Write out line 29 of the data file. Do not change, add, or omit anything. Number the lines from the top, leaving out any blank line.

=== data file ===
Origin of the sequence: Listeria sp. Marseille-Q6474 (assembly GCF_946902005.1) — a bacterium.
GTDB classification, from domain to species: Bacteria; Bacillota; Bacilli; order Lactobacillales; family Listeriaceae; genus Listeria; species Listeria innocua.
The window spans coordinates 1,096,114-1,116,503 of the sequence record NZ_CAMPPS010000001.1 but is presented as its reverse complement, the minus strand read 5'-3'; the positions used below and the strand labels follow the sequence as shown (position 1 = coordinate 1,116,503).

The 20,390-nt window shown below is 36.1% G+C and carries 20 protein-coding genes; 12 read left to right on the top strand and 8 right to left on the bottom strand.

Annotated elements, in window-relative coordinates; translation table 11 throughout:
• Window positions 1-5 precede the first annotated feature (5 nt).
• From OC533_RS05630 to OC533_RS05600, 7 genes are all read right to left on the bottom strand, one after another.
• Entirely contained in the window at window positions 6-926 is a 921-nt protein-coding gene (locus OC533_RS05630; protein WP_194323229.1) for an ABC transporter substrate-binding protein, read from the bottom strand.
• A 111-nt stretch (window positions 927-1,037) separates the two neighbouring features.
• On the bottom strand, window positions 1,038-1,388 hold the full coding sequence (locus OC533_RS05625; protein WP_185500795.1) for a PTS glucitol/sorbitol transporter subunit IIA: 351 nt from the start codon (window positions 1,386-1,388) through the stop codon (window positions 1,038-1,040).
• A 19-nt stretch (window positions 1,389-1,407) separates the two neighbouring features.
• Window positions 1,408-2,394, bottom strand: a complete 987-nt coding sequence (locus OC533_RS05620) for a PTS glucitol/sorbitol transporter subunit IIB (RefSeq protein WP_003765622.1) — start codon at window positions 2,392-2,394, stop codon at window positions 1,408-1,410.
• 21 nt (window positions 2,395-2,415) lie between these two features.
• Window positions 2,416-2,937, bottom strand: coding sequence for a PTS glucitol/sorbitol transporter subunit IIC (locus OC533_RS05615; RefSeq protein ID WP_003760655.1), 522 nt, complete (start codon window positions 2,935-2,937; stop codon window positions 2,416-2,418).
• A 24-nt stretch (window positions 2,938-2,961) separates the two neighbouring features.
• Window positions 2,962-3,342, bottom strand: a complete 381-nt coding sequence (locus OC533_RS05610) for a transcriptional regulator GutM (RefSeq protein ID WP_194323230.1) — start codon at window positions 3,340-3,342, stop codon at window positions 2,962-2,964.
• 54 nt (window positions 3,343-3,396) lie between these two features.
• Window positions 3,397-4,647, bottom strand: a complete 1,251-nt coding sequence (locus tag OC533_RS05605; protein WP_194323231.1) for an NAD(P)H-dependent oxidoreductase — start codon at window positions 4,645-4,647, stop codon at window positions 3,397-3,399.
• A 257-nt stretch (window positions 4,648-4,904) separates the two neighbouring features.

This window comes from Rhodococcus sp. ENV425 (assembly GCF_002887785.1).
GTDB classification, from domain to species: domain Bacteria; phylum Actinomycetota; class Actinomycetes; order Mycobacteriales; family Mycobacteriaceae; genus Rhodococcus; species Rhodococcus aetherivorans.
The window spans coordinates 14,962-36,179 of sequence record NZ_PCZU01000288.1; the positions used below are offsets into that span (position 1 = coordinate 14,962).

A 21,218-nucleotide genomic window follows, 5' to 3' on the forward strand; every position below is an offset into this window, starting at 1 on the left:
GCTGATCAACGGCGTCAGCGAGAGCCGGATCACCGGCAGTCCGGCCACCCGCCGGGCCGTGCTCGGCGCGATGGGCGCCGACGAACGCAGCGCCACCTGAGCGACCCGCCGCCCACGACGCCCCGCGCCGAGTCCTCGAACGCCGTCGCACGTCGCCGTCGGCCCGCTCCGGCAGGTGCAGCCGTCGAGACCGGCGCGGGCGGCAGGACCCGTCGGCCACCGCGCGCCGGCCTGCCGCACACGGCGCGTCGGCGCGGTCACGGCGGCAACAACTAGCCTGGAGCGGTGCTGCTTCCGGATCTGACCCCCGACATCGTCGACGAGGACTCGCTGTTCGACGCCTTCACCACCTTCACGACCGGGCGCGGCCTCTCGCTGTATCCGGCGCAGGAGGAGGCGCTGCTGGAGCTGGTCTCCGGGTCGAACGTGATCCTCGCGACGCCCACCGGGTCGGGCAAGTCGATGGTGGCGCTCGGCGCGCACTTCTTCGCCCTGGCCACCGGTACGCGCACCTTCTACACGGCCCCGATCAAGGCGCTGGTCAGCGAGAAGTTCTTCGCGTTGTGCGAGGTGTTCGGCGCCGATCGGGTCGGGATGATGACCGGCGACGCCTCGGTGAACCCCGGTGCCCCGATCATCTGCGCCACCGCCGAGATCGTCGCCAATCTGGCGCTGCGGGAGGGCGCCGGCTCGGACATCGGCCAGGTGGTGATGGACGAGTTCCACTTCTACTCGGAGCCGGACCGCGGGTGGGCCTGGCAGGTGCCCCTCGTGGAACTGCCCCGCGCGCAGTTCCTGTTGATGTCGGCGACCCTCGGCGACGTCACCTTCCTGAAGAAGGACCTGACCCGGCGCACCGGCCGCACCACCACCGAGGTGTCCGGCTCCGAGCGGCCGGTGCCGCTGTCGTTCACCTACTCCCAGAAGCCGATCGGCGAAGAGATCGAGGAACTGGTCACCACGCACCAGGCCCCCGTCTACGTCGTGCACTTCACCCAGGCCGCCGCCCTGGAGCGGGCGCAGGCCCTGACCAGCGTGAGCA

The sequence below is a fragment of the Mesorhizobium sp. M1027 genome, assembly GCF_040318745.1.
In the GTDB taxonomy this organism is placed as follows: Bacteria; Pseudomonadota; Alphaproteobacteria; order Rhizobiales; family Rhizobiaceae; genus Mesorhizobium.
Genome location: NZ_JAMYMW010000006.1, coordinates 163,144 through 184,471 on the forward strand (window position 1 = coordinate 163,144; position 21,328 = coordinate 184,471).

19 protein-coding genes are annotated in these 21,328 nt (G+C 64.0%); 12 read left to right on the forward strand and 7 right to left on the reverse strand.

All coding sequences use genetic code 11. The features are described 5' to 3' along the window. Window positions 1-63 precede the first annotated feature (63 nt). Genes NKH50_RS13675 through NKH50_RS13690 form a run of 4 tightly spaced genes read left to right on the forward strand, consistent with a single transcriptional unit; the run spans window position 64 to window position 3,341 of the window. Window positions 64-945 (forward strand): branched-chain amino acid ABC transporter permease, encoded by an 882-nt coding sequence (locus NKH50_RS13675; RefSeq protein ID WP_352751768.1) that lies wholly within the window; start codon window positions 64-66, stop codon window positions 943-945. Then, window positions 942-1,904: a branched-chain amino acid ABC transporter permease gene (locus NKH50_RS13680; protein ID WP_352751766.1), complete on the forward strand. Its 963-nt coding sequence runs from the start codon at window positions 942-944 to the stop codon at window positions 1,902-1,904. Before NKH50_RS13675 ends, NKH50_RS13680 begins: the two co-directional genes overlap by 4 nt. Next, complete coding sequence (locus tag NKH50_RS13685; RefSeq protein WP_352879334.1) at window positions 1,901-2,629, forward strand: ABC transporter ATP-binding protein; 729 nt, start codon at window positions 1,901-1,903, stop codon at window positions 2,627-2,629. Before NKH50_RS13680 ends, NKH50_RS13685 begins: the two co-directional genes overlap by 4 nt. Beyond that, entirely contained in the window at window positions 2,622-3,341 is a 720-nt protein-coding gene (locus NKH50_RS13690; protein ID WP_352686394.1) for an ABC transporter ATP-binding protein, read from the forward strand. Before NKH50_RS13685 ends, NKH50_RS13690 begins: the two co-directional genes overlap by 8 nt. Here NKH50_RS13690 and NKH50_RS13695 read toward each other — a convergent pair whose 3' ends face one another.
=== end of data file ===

All coding sequences use genetic code 11. The features are described 5' to 3' along the window. Window positions 1-63 precede the first annotated feature (63 nt). Genes NKH50_RS13675 through NKH50_RS13690 form a run of 4 tightly spaced genes read left to right on the forward strand, consistent with a single transcriptional unit; the run spans window position 64 to window position 3,341 of the window. Window positions 64-945 (forward strand): branched-chain amino acid ABC transporter permease, encoded by an 882-nt coding sequence (locus NKH50_RS13675; RefSeq protein ID WP_352751768.1) that lies wholly within the window; start codon window positions 64-66, stop codon window positions 943-945. Then, window positions 942-1,904: a branched-chain amino acid ABC transporter permease gene (locus NKH50_RS13680; protein ID WP_352751766.1), complete on the forward strand. Its 963-nt coding sequence runs from the start codon at window positions 942-944 to the stop codon at window positions 1,902-1,904. Before NKH50_RS13675 ends, NKH50_RS13680 begins: the two co-directional genes overlap by 4 nt. Next, complete coding sequence (locus tag NKH50_RS13685; RefSeq protein WP_352879334.1) at window positions 1,901-2,629, forward strand: ABC transporter ATP-binding protein; 729 nt, start codon at window positions 1,901-1,903, stop codon at window positions 2,627-2,629. Before NKH50_RS13680 ends, NKH50_RS13685 begins: the two co-directional genes overlap by 4 nt. Beyond that, entirely contained in the window at window positions 2,622-3,341 is a 720-nt protein-coding gene (locus NKH50_RS13690; protein ID WP_352686394.1) for an ABC transporter ATP-binding protein, read from the forward strand. Before NKH50_RS13685 ends, NKH50_RS13690 begins: the two co-directional genes overlap by 8 nt. Here NKH50_RS13690 and NKH50_RS13695 read toward each other — a convergent pair whose 3' ends face one another.